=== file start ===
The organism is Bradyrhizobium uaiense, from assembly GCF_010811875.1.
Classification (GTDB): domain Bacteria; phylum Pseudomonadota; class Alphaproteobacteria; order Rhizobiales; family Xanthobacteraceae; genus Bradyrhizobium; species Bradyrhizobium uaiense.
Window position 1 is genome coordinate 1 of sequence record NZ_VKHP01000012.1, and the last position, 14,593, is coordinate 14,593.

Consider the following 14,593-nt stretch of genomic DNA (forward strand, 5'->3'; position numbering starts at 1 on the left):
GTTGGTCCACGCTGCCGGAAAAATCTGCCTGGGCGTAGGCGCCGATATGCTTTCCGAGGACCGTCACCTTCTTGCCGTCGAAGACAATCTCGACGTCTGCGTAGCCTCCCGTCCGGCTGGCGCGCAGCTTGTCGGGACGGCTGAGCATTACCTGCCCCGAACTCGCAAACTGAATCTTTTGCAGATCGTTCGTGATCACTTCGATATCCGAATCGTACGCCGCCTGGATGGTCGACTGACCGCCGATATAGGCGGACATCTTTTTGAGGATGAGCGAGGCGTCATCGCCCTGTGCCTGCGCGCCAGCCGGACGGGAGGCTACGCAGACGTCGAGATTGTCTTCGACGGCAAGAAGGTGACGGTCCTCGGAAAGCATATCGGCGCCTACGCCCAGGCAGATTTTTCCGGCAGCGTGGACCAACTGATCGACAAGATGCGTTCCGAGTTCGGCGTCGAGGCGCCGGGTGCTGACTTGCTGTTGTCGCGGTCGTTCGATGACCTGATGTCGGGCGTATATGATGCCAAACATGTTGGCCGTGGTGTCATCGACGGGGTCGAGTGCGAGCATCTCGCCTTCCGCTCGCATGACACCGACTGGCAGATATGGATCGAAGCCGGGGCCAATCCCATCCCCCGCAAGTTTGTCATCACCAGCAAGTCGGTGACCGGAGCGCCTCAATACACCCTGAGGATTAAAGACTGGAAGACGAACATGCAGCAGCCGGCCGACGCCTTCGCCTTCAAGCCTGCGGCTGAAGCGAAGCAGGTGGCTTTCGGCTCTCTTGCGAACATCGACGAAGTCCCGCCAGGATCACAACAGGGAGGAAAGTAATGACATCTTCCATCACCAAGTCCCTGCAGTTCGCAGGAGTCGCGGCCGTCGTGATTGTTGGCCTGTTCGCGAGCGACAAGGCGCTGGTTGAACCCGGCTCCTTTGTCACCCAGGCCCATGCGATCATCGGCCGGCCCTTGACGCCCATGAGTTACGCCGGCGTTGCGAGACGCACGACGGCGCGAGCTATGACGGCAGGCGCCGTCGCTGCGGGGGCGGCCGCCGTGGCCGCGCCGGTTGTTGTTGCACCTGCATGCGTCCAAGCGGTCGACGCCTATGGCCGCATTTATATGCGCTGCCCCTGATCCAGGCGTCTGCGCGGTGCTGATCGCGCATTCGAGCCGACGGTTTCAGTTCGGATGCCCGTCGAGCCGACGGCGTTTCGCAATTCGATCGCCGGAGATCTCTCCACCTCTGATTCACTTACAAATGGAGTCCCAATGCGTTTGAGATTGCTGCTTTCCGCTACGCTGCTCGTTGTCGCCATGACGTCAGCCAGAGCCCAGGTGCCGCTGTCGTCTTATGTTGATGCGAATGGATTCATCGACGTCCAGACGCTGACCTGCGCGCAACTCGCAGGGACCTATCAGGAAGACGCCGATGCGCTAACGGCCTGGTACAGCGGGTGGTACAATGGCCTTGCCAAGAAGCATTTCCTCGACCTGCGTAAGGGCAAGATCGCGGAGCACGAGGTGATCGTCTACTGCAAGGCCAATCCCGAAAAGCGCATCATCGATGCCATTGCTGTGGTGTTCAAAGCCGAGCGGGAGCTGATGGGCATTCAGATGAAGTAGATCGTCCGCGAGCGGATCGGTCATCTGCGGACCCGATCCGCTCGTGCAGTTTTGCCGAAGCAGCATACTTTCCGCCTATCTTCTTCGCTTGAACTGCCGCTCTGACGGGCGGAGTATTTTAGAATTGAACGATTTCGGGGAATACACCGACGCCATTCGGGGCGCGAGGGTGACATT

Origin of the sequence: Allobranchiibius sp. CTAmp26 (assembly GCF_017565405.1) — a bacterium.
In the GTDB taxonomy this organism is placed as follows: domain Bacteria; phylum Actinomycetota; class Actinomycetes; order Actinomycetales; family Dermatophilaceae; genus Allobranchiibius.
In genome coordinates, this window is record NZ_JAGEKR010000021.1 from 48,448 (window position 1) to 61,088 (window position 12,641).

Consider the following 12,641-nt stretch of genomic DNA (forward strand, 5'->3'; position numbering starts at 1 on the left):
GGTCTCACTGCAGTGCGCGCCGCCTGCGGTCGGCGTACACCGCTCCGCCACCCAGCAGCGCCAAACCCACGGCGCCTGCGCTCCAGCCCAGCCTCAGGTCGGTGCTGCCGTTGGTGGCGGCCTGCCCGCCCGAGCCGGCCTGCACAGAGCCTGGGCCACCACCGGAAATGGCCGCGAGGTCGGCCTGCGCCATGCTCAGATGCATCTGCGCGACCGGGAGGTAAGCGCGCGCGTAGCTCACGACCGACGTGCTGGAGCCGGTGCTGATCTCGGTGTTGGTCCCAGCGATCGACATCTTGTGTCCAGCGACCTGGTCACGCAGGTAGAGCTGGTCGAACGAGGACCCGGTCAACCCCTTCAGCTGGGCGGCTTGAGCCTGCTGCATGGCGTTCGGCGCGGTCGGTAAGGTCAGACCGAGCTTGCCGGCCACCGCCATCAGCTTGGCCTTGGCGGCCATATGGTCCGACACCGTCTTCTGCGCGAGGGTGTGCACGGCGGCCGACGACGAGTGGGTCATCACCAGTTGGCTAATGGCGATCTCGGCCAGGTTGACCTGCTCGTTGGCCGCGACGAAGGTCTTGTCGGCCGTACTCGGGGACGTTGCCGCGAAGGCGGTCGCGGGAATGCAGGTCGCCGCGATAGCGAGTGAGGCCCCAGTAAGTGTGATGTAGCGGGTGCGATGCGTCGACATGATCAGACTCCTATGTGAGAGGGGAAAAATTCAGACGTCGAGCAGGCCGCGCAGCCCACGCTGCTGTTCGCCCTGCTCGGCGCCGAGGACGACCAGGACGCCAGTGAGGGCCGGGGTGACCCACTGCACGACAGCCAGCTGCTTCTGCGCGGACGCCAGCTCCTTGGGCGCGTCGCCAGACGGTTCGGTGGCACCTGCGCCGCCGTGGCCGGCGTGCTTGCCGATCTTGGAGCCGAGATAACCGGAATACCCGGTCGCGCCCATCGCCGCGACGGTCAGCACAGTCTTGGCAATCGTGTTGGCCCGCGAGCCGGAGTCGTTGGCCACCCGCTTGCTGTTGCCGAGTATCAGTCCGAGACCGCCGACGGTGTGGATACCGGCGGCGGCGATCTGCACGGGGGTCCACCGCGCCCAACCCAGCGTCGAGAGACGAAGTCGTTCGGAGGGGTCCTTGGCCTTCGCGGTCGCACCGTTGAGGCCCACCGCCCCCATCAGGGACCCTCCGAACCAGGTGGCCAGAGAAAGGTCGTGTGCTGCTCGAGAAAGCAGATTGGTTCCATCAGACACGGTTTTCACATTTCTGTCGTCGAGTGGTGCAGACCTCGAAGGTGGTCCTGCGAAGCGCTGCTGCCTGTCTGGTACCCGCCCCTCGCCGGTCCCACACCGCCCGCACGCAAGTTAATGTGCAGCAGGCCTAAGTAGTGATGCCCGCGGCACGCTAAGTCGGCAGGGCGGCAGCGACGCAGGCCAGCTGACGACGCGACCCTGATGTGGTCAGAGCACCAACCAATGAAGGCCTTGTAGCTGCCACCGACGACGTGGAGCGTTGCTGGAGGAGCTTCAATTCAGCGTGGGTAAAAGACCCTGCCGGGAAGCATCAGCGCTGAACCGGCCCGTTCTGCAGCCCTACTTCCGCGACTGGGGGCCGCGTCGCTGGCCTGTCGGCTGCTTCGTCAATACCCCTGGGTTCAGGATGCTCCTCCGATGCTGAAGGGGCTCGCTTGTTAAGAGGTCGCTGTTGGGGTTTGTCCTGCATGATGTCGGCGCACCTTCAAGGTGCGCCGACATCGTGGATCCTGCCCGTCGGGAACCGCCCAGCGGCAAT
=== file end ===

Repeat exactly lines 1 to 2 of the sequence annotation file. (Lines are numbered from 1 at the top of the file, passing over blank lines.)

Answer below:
The organism is Bradyrhizobium uaiense, from assembly GCF_010811875.1.
Classification (GTDB): domain Bacteria; phylum Pseudomonadota; class Alphaproteobacteria; order Rhizobiales; family Xanthobacteraceae; genus Bradyrhizobium; species Bradyrhizobium uaiense.